Three Things You Don’t Know About the Bay to Breakers

1.  THE TOP OF HAYES STREET HILL _ISN’T_ THE HIGHEST POINT OF THE BTOB FUN-RUN. JUST CHECK THE ROUTE PROFILE:

“Here’s your route profile, starting from the SoMA near the bay going all the way to the breakers of Ocean Beach. See that big incline just before mile marker three? That’s the vaunted Hayes Street Hill. (And actually, the highest part of Hayes Street on this part of the course is near Pierce, not “at Fillmore and Steiner” and not “between Fillmore and Sutter.”)

And actually, that part of Hayes peaks at around 260 feet, not 215:

Now, here’s your winner. It’s the 270-something foot high saddle on JFK Jr. Drive betwixt Prayer Book Cross and Stow Lake / Strawberry Hill, where “Kennedy” is written:

2. THE BTOB FUN-RUN IS A 12K, AND YET IT’S NOT A 12K – THE CLAIMED “WORLD RECORDS” ARE NOT, IN FACT, WORLD RECORDS

“Race organizers and media have reported that the course records set by Sammy Kitwara in 2009 and Lineth Chepkurui in 2010 are also world records at the 12 km distance;[31] however, the International Association of Athletics Federations, the international governing body for the sport of athletics/track and field, does not recognize world records or world bests in either an indoor or outdoor 12 km.[32] The Association of Road Racing Statisticians, a non-regulatory group that collects road running data, does recognize world records in the outdoor 12 km provided that the race course meets certain criteria.[33][34] In order to rule-out the possibility of wind assistancein point-to-point courses, the ARRS stipulates that the course must have “not more than 30% of the race distance separation between that start and finish”, or 3.6 km for a 12 km race.[34] Given that the Bay to Breakers is run on a point-to-point course in which the start and finish of the event are approximately 10.5 linear kilometers apart, the ARRS recognizes two other marks as 12 km world records: Kenyan Simon Kigen‘s 33:46 in Portland, Oregon on May 19, 1985 and Chepkurui’s 38:10 at the 2010Lilac Bloomsday Run.[33][nb 2]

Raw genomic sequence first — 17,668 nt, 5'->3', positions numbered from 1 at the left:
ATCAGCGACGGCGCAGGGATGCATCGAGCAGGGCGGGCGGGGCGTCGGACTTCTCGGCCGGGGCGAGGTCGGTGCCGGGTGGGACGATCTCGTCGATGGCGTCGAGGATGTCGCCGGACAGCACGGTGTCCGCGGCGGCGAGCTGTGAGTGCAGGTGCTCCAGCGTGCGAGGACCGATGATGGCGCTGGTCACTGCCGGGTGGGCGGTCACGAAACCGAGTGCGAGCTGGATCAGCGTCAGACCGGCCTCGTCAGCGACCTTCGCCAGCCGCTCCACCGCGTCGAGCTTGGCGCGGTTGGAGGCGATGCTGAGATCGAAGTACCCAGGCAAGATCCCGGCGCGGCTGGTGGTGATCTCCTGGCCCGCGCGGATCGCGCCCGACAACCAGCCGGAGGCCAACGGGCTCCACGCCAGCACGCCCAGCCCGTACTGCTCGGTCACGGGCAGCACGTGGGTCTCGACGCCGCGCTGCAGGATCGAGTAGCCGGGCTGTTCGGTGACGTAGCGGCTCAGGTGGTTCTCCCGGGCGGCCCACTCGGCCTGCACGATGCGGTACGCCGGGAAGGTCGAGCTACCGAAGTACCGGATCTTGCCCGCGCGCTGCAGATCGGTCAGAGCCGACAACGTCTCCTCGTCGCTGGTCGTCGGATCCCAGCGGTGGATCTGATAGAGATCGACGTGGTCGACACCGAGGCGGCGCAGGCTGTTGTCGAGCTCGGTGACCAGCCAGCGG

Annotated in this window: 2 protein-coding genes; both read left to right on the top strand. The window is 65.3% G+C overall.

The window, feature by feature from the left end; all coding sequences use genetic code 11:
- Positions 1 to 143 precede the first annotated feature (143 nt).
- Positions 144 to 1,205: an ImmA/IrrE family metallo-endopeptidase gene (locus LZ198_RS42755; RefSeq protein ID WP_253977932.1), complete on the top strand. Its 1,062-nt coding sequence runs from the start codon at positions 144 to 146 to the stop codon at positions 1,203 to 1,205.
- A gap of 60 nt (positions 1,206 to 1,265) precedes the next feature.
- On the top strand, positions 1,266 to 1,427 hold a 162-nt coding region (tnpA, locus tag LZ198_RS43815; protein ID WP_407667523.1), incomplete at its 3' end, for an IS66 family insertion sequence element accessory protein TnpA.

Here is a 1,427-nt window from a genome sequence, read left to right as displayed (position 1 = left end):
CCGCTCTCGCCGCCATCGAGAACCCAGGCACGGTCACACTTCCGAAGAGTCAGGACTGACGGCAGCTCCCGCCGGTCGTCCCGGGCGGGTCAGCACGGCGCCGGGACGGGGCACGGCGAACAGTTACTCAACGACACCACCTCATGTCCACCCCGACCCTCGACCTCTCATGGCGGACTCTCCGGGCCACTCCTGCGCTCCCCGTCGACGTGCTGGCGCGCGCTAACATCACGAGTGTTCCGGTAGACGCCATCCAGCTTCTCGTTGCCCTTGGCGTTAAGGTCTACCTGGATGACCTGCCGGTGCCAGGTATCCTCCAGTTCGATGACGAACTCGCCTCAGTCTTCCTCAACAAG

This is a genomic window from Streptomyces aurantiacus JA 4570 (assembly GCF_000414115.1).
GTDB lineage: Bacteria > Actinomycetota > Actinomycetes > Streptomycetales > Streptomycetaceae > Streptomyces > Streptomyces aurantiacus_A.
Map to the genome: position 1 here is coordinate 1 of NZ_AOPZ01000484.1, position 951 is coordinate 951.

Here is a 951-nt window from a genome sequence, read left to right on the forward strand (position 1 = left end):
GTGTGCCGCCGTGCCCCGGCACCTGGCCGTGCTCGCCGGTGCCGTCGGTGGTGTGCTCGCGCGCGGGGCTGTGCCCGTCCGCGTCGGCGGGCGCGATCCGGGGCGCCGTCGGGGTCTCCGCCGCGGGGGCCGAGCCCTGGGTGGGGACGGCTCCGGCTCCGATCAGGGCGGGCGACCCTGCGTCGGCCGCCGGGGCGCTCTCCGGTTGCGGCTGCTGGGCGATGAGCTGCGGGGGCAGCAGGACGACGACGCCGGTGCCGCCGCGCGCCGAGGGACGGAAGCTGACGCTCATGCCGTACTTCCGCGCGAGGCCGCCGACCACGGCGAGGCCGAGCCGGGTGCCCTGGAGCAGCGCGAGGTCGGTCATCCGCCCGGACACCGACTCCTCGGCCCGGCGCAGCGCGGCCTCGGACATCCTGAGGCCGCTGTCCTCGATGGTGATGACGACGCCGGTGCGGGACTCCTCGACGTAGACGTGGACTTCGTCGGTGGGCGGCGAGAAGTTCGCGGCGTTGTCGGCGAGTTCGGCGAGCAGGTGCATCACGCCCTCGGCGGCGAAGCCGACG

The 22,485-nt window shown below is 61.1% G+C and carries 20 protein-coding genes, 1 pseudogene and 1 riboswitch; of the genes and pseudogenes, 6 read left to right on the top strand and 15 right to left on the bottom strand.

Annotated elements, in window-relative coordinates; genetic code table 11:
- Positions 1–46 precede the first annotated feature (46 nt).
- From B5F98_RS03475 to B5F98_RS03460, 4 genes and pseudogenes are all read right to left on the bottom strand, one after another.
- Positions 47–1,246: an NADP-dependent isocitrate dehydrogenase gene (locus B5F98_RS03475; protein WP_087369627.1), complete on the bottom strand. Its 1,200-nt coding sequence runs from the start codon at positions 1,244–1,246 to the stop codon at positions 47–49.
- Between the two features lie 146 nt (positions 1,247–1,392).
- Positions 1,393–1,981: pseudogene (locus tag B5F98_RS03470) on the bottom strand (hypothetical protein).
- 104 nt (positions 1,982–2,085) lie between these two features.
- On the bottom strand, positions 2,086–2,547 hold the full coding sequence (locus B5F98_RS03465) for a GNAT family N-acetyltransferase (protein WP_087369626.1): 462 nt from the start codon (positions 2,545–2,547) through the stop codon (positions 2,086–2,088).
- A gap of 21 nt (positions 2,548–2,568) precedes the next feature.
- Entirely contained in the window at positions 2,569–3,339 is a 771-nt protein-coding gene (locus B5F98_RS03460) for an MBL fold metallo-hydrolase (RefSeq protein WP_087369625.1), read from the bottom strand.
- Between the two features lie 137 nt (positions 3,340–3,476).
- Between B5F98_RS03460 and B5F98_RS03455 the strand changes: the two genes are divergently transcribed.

3. MOST PEOPLE _DON’T_ PAY THE ABSURDLY HIGH REGISTRATION FEE. MOST PEOPLE YOU SEE ARE “BANDITS”

HERE’S THE OFFICIAL ESTIMATE: “…more than in the hundreds but less than tens of thousands.” THE REAL NUMBER IS TENS OF THOUSANDS.

“The Bay to Breakers is known for the large number of unregistered runners, or “bandits”, who participate in the race. Ross Mirkarimi, a member of the San Francisco Board of Supervisors, reported that over half of the 60,000 participants in the 2010 Bay to Breakers were unregistered.[19] San Francisco Mayor Gavin Newsom was among the runners in 2010 who did not pay the registration fee to obtain a race number.[19][22] Registered participation was 24,430 in 2010,[23] 43,954 in 2011,[24] 23,072 for 2012,[25], and approximately 20,000 for 2013.[26]

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